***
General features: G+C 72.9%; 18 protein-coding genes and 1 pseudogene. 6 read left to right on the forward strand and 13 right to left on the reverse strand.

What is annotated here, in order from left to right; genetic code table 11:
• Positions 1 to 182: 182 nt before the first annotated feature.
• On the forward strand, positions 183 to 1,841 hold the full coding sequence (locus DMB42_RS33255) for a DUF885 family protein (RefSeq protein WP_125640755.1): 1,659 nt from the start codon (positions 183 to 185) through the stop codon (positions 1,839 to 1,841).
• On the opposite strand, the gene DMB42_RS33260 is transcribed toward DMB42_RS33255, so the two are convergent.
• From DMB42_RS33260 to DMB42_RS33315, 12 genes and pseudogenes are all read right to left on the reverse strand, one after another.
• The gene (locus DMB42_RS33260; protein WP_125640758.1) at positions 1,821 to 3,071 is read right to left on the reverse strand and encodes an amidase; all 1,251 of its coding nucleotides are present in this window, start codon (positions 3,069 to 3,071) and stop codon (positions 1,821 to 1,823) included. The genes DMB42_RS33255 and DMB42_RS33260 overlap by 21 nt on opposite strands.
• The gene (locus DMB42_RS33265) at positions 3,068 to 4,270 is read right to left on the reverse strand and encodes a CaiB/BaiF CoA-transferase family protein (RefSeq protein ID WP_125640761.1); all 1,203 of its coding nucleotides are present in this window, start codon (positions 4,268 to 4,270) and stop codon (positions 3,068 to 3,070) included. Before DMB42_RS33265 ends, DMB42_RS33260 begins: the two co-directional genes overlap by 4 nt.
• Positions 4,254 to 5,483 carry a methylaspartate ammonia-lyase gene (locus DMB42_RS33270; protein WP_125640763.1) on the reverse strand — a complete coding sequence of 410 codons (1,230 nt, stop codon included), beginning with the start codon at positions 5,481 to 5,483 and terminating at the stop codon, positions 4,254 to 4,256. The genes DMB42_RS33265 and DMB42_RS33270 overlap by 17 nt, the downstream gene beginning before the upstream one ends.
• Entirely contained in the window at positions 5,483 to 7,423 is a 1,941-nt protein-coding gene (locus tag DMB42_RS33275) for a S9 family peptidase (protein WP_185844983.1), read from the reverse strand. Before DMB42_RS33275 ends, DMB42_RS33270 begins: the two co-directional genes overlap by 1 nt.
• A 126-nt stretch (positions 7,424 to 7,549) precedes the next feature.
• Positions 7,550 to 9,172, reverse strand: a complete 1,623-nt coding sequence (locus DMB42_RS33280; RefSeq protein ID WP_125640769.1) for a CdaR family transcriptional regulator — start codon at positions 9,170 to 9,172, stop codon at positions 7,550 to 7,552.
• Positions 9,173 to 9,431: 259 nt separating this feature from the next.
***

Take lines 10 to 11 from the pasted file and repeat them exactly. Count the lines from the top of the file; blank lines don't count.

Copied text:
• Entirely contained in the window at positions 5,483 to 7,423 is a 1,941-nt protein-coding gene (locus tag DMB42_RS33275) for a S9 family peptidase (protein WP_185844983.1), read from the reverse strand. Before DMB42_RS33275 ends, DMB42_RS33270 begins: the two co-directional genes overlap by 1 nt.
• A 126-nt stretch (positions 7,424 to 7,549) precedes the next feature.